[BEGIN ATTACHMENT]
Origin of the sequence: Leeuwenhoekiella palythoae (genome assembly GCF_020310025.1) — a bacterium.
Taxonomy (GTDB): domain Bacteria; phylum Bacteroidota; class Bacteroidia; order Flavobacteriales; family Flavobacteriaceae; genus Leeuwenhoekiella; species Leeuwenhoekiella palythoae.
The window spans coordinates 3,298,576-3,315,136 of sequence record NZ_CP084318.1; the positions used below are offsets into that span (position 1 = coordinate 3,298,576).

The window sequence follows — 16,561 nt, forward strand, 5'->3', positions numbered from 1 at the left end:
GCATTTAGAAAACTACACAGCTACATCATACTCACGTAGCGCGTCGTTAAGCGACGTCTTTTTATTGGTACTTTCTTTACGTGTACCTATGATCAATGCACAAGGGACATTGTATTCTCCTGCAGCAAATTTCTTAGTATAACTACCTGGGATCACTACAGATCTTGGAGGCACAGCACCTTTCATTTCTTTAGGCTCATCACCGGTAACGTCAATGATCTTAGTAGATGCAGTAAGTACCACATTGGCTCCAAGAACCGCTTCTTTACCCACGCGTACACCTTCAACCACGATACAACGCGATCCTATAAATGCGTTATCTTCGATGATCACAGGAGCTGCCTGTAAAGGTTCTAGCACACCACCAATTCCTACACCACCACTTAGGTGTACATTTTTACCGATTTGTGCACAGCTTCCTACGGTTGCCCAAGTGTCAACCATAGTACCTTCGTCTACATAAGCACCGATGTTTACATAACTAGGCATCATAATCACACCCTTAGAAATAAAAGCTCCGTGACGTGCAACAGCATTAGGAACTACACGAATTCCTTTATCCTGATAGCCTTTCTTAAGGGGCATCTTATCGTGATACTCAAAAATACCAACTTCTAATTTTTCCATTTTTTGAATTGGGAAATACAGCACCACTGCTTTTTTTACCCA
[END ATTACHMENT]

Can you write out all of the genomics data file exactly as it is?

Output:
Origin of the sequence: Leeuwenhoekiella palythoae (genome assembly GCF_020310025.1) — a bacterium.
Taxonomy (GTDB): domain Bacteria; phylum Bacteroidota; class Bacteroidia; order Flavobacteriales; family Flavobacteriaceae; genus Leeuwenhoekiella; species Leeuwenhoekiella palythoae.
The window spans coordinates 3,298,576-3,315,136 of sequence record NZ_CP084318.1; the positions used below are offsets into that span (position 1 = coordinate 3,298,576).

The window sequence follows — 16,561 nt, forward strand, 5'->3', positions numbered from 1 at the left end:
GCATTTAGAAAACTACACAGCTACATCATACTCACGTAGCGCGTCGTTAAGCGACGTCTTTTTATTGGTACTTTCTTTACGTGTACCTATGATCAATGCACAAGGGACATTGTATTCTCCTGCAGCAAATTTCTTAGTATAACTACCTGGGATCACTACAGATCTTGGAGGCACAGCACCTTTCATTTCTTTAGGCTCATCACCGGTAACGTCAATGATCTTAGTAGATGCAGTAAGTACCACATTGGCTCCAAGAACCGCTTCTTTACCCACGCGTACACCTTCAACCACGATACAACGCGATCCTATAAATGCGTTATCTTCGATGATCACAGGAGCTGCCTGTAAAGGTTCTAGCACACCACCAATTCCTACACCACCACTTAGGTGTACATTTTTACCGATTTGTGCACAGCTTCCTACGGTTGCCCAAGTGTCAACCATAGTACCTTCGTCTACATAAGCACCGATGTTTACATAACTAGGCATCATAATCACACCCTTAGAAATAAAAGCTCCGTGACGTGCAACAGCATTAGGAACTACACGAATTCCTTTATCCTGATAGCCTTTCTTAAGGGGCATCTTATCGTGATACTCAAAAATACCAACTTCTAATTTTTCCATTTTTTGAATTGGGAAATACAGCACCACTGCTTTTTTTACCCA